Blog - Newborns

Fever Treatment for Newborns and Infants

Posted on July 06, 2021
Author: R. Nathan Landefeld, MD, FAAP

Fevers in a newborn or infant child can be scary for parents. Recommendations for fever treatment have also changed, so it is difficult for parents to know what is right or wrong. We define fever as any temperature greater than 100.4°F. Anything less than this, even if elevated from a child’s normal, is not considered a fever. While fever is an indication of illness in a child, it is not an indication of how sick the child is. Very serious illness can occur with low-grade temperatures (101...

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Teething

Posted on June 14, 2021
Author: Sara Jo Foley, APRN

Teething in infants can be a stressful time for both parent and child. Although some infants have no symptoms at all as teeth are erupting, others can be uncomfortable while the teeth break the surface. The most common symptoms reported by parents are irritability, excessive drooling, and gum irritation. Many parents report their child feels warm, but true fever is not generally associated with teething and should be evaluated for a more serious source than tooth eruption. For teething relie...

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Sleep habit tips for infants and toddlers…

Posted on June 01, 2021
Author: Dana Crater, MD, FAAP

One of the biggest factors for overall health through all stages of childhood and even adult life is sleep. This is because the organ in your body most impacted by sleep is your brain. For young infants, the brain is still growing rapidly and even more so than adult brains developing trillions of those all-important connections within the brain for learning. For toddlers and older children, it affects mood and learning. Getting enough sleep is very important and even the quality of that sleep i...

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When do I need to worry about fever in my child?

Posted on May 29, 2021
Author: Dana Crater, MD, FAAP

As a pediatrician, I often get asked, “When is a fever too high?” The answer is that there is no magic number that makes a pediatrician concerned, but there are some important guidelines we adhere to and questions that need to be answered to determine the next step in a child with fever. First, what is a fever? Doctors define a fever as any temperature above or equal to 100.4. A temperature of 99 or 100 may be a slight elevation, but it is not a true fever. Any infant under the a...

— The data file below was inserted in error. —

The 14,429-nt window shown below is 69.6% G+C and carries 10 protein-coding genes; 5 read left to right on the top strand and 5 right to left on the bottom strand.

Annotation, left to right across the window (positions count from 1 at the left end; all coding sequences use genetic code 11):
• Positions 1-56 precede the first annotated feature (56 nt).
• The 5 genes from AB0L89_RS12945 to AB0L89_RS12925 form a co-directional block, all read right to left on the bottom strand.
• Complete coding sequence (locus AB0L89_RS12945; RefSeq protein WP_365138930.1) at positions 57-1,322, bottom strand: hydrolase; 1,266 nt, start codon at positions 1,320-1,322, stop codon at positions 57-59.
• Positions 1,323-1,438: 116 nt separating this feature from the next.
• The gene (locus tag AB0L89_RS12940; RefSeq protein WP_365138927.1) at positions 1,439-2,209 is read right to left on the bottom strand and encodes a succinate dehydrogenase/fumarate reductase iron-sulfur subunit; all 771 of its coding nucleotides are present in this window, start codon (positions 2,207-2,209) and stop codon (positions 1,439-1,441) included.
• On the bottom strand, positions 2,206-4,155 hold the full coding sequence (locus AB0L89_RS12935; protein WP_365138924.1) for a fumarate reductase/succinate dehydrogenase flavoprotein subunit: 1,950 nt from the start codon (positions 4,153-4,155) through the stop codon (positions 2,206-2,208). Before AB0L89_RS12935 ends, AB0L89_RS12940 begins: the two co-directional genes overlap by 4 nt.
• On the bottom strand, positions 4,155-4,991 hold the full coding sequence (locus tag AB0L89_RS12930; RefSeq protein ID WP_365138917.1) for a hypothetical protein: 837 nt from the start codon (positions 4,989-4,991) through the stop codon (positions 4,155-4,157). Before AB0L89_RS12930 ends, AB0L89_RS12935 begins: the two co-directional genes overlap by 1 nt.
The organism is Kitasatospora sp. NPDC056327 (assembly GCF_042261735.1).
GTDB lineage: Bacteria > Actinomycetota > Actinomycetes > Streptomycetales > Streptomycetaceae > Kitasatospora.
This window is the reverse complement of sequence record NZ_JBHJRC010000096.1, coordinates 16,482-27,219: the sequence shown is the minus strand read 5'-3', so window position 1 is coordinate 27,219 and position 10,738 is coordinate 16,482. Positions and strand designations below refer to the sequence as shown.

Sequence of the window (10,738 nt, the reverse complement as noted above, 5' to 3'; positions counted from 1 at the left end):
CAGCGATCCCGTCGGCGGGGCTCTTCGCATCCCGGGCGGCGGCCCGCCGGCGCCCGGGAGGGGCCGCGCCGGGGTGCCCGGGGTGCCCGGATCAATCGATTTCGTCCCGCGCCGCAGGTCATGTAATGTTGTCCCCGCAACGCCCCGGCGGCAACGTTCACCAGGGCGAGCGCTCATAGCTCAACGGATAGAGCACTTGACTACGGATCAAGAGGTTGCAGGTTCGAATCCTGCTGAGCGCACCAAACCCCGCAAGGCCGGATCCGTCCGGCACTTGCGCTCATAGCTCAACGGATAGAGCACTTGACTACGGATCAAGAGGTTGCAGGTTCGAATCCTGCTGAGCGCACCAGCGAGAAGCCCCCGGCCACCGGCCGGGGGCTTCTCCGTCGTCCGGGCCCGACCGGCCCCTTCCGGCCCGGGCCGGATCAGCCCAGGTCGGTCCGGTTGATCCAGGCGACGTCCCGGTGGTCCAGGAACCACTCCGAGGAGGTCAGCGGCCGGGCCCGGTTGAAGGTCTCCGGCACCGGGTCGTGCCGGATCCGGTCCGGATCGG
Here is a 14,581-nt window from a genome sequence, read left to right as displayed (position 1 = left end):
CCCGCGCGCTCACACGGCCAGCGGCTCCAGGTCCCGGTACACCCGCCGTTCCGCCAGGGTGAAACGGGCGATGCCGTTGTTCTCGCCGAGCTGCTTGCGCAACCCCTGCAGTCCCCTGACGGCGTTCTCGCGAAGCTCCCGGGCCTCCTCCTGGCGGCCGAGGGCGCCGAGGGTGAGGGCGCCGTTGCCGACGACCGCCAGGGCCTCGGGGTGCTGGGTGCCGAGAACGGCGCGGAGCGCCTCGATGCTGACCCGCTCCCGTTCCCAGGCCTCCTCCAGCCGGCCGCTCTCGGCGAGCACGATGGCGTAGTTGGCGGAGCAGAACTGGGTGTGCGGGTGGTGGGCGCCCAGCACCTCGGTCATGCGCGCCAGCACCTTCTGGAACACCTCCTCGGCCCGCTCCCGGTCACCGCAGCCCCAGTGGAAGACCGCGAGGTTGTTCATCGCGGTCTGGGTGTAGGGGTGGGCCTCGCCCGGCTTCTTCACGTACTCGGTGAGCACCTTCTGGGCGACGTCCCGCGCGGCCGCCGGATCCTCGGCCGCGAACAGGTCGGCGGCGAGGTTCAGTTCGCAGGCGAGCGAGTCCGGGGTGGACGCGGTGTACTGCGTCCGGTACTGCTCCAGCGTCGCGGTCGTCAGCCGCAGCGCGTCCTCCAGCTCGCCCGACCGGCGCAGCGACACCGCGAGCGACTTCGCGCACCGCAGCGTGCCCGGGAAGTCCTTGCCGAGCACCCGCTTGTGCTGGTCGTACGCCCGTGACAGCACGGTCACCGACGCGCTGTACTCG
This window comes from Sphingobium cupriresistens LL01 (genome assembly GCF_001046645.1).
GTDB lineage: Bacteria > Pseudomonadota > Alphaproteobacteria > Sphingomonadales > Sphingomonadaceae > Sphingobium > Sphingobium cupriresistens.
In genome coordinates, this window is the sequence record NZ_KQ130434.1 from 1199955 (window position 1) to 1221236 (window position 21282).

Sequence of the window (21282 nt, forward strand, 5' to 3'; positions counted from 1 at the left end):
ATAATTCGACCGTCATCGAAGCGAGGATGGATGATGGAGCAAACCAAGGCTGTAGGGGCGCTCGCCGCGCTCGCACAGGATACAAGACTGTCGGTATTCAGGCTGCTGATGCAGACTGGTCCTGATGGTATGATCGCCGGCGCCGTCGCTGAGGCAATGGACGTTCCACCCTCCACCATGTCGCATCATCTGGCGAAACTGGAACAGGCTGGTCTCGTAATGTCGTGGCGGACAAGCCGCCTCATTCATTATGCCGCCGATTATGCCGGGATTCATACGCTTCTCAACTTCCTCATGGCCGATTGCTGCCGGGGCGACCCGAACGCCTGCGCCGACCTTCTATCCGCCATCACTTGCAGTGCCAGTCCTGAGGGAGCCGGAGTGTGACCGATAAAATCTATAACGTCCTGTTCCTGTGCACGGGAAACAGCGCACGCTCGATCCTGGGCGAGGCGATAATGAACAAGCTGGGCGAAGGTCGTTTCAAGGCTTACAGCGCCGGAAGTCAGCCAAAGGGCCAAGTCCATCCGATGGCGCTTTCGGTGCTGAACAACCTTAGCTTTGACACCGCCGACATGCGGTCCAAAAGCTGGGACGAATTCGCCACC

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Is your child having anxiety?

Posted on April 17, 2021
Author: Dana Crater, MD, FAAP

Some degree of stress, worry, and anxiety are normal as part of the pre-adolescent and adolescent phases of life. In fact, it’s part of every phase of life, isn’t it? However, if you are noticing that your child seems burdened by their worries and anxieties, or that their daily life, interactions, and school or social success are being affected, it’s time to look into it a little more deeply. A great first place to start is a visit to your pediatrician. Pediatricians are accustomed to ...

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Reading to Your Child Benefits Both of You

Posted on April 02, 2021
Author: Kimberly Nicholson, MD, FAAP

Are you looking for a fun, rewarding, calming activity that can be done at home with your baby or young child? Read a book together. Reading aloud to children starting at birth has many documented benefits, including improved language development and school readiness, and is associated with better reading and spelling skills in elementary school. Children who are read to early and often even have less aggressive behavior and fewer problems with inattention. It i...

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Florida Water Activities and Child Safety

Posted on March 23, 2021
Author: David Butler, DO, FAAP

Florida provides ample opportunity to enjoy the water. It is a big reason my family decided to move to the state. No matter what water activity you enjoy, invest the time to teach your children about safety. Remember, an ounce of prevention is worth a pound of cure!

The most common water injury: sunburn! Keep infants under 6 months old in a cool shade and covered with cool clothing. Use an age-appropriate sunscreen when older and re-apply. Instill these ...

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Fussy Newborns

Posted on March 21, 2021
Author: Liliya Gerasymchuk, DO, FAAP

Previously, when babies would go through long periods of crying and resist soothing, it was known as colic. However, it is now known to be a normal part of newborn development that some babies cry for longer periods of time than others. The new term, Period of PURPLE Crying, helps remind us that this phase is normal, is temporary, and will pass. This can start from two weeks, and last until three or four months.

What does PURPLE stand for?